The Antidiabetic Metformin as a Novel Adjunct to Antidepressants in Major Depressive Disorder Patients
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|ClinicalTrials.gov Identifier: NCT04088448|
Recruitment Status : Recruiting
First Posted : September 12, 2019
Last Update Posted : September 12, 2019
|Condition or disease||Intervention/treatment||Phase|
|Major Depressive Disorder||Drug: Placebo oral tablet Drug: Metformin||Phase 1 Phase 2|
Selective Serotonin Reuptake Inhibitors (SSRIs) represent the standard treatment for Major Depressive Disorder (MDD). However, their efficacy is variable and incomplete. In order to explain, at least in part, such variable efficacy, we have shown that SSRI administration does not affect mood per se but, by enhancing neural plasticity, amplifies the influence of the living conditions on mood. Consequently, in a favorable environment, SSRI treatment leads to a reduction of symptoms while, in stressful conditions, it could lead to a worse prognosis. Here, we test the hypothesis that, given the clear association between living conditions and metabolic profile, the modulation of the latter may mimic the effect of the environment on SSRI outcome, determining treatment efficacy.
Metformin is widely used as a first line treatment for patients with type 2 diabetes mellitus for more than 60 years for the reduction of hepatic glucose output and increase of the insulin mediated utilization of glucose. Previous studies demonstrated that metformin can rapidly cross the blood brain barrier and has several beneficial effects in the brain such as anti-inflammatory and neuroprotective effects. Furthermore, metformin, along with its anti-glycemic effects, has been documented to possess anti-depression effects in patients with type 2 diabetes. In Guo's study, 58 participants diagnosed with depression and type 2 diabetes were divided into two groups: one treated with metformin and the other with a placebo for 24 weeks. Analysis of MADRS and HRSD-17 scores showed that metformin significantly reduced MADRS scores and HRSD-17 scores. Metformin administration improves depressive symptoms in type 2 diabetes mellitus.
|Study Type :||Interventional (Clinical Trial)|
|Estimated Enrollment :||80 participants|
|Intervention Model:||Parallel Assignment|
|Masking:||Double (Participant, Investigator)|
|Official Title:||The Antidiabetic Metformin as a Novel Adjunct to Antidepressants in Major Depressive Disorder Patients: A Proof-of-Concept, Randomized, Double-Blind, Placebo-Controlled Trial|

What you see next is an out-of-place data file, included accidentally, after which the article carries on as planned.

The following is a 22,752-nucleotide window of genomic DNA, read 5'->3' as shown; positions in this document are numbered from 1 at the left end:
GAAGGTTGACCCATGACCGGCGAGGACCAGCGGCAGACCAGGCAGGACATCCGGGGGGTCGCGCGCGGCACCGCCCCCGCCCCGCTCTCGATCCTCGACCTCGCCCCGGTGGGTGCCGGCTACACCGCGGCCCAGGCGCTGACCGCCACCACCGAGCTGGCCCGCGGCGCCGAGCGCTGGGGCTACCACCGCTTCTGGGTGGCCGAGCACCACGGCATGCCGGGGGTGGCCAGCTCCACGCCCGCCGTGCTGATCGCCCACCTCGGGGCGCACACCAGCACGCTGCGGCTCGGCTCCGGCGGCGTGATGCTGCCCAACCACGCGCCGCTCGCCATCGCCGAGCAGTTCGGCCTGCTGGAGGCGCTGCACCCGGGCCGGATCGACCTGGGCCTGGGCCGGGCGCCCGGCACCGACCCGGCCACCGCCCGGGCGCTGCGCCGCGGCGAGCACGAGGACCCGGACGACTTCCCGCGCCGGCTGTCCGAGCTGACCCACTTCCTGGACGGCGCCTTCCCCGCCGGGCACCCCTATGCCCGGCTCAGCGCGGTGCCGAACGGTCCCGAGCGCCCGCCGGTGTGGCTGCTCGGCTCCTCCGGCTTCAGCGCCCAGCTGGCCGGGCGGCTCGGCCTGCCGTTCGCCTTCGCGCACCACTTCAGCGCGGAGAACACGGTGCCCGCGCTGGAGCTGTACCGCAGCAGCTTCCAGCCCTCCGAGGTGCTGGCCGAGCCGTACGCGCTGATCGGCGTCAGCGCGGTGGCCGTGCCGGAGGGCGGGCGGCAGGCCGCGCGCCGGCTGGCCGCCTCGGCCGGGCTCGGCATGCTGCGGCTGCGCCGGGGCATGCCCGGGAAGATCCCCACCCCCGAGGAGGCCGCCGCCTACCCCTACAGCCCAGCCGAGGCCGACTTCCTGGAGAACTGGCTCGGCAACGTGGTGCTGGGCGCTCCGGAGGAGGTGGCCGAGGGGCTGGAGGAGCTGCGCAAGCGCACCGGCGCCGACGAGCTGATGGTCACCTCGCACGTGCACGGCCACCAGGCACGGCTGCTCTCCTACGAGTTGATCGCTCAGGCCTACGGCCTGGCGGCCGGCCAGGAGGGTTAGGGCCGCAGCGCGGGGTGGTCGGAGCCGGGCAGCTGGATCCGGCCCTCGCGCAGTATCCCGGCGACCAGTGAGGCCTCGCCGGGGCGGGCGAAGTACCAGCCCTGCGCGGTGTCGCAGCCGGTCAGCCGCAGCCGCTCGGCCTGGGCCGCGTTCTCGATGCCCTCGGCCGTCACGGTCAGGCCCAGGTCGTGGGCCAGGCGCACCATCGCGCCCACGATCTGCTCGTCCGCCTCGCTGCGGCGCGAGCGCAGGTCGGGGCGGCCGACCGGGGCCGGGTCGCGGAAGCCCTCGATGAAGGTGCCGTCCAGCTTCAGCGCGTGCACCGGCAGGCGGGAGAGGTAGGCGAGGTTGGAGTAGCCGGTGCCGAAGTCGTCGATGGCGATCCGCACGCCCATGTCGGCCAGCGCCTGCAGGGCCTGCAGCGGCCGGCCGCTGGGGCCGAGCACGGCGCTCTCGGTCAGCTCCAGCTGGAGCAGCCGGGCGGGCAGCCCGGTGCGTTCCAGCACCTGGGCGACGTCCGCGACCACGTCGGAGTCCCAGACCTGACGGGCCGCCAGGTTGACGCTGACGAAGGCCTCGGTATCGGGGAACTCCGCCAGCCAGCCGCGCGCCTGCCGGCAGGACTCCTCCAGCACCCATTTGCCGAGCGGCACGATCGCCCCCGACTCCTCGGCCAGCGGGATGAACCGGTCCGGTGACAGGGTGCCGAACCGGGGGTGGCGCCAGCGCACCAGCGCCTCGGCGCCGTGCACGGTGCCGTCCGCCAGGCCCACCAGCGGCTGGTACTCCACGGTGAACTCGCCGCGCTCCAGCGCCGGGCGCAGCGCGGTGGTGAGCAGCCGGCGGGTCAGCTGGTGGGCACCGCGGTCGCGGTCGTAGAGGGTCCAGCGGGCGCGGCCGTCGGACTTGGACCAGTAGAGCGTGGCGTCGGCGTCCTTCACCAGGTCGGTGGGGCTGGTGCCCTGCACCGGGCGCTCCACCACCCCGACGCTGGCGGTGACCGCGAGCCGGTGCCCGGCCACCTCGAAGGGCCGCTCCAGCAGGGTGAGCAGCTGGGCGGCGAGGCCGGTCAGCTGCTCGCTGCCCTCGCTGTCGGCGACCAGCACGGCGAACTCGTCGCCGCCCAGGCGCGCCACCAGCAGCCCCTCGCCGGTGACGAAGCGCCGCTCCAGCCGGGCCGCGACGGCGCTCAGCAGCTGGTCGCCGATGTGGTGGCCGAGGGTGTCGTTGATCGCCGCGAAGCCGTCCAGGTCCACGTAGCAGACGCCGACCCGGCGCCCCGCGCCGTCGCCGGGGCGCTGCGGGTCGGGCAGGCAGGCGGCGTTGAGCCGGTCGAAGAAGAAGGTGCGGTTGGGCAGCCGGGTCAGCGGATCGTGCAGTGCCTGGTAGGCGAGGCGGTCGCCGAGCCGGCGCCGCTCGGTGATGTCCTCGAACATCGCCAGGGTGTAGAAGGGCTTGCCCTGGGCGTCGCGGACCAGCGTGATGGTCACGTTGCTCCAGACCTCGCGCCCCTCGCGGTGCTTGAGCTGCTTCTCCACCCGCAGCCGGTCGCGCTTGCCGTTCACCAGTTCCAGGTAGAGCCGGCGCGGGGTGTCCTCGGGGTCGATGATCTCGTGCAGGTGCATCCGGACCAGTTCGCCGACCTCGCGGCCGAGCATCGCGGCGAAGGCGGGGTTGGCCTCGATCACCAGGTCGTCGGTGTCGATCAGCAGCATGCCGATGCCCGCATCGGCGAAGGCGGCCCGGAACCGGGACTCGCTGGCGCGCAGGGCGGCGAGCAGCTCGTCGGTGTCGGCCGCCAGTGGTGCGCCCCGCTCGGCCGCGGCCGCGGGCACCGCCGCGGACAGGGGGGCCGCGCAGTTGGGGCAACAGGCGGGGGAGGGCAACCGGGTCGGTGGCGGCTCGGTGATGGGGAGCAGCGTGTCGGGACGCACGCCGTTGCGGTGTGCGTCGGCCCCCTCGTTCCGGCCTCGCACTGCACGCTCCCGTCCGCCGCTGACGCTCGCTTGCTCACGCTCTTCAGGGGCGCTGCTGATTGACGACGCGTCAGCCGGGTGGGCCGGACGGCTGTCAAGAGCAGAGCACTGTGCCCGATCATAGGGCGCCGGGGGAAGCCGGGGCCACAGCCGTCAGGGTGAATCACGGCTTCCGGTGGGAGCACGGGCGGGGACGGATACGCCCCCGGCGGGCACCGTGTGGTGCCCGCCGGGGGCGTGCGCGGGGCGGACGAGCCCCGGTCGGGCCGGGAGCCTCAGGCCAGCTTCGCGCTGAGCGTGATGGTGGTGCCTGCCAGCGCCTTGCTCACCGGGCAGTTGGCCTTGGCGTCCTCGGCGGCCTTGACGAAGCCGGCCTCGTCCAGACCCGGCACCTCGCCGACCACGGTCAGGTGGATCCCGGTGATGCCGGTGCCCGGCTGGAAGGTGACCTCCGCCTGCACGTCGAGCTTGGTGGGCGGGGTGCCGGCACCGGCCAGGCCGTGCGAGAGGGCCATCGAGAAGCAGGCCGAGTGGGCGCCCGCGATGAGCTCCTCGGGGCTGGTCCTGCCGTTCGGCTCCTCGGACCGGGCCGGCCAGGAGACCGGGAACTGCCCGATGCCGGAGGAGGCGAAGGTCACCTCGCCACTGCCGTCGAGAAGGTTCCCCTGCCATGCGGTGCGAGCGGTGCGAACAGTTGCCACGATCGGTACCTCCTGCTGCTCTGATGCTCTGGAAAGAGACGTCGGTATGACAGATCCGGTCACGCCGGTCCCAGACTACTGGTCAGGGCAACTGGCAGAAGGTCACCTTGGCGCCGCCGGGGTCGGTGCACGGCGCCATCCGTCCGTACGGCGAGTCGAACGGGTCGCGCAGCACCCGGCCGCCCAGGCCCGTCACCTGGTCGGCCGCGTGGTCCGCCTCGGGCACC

|Actual Study Start Date :||January 1, 2019|
|Estimated Primary Completion Date :||January 31, 2020|
|Estimated Study Completion Date :||June 30, 2020|
Placebo Comparator: Control group
Fluoxetine 20 mg capsule once daily for 12 week plus placebo tablet once daily for 12 weeks
Drug: Placebo oral tablet
Fluoxetine 20 mg capsule plus Placebo tablet administered once daily after food
Experimental: Metformin group
Fluoxetine 20 mg capsule once daily for 12 week plus Metformin 1000 mg XR tablet once daily for 12 weeks
Fluoxetine 20 mg capsule plus Metformin 1000 mg extended release tablet administered once daily after food
- Effect on Hamilton Depression rating scale score (HAM-D score) [ Time Frame: Baseline to week 12 ]The principal measure of the outcome was the 17-items HAM-D. Scoring is based on the 17-item scale and scores of 0-7 are considered as being normal, 8-13 suggest mild depression, 14-17 moderate depression and scores over 17 are indicative of severe depression. Remission is defined as HAM-D total score ≤ 7 (primary outcome). Treatment response is defined as ≥ 50% drop in the HAM-D total score.
- Change From Baseline in the Montgomery-Åsberg Depression Rating Scale (MADRS) Total Score at Week 12 [ Time Frame: Baseline to week 12 ]The MADRS is a clinician-rated scale for assessing depressive symptomatology that had occurred in participants during the week preceding each interview. Patients were rated on 10 items to assess feelings of sadness, lassitude, pessimism, inner tension, suicidality, reduced sleep or appetite, difficulty concentrating, and lack of interest. Each item was scored on a 7-point scale from 0 (no symptoms) to 6 (symptoms of maximum severity). The total score was the sum of the scores on the 10 items and ranged from 0 to 60. A higher score indicated more depressive symptomatology. A negative change score indicated improvement.
- TNF-α [ Time Frame: Baseline to week 12 ]Serum level of tumor necrosis factor alpha (TNF-α)
- BDNF [ Time Frame: Baseline to week 12 ]Serum level of brain derived neurotrophic factor (BDNF),
- CRP [ Time Frame: Baseline to week 12 ]Serum level of C-Reactive Protein
- IGF‑1 [ Time Frame: Baseline to week 12 ]Serum level of Insulin-Like Growth Factor
To learn more about this study, you or your doctor may contact the study research staff using the contact information provided by the sponsor.
Please refer to this study by its ClinicalTrials.gov identifier (NCT number): NCT04088448
|Contact: Mahmoud S Abdallah||00201063340887||Mahmoud.email@example.com|
|Faculty of Medicine||Recruiting|
|Contact: Mahmoud S Abdallah, PhD|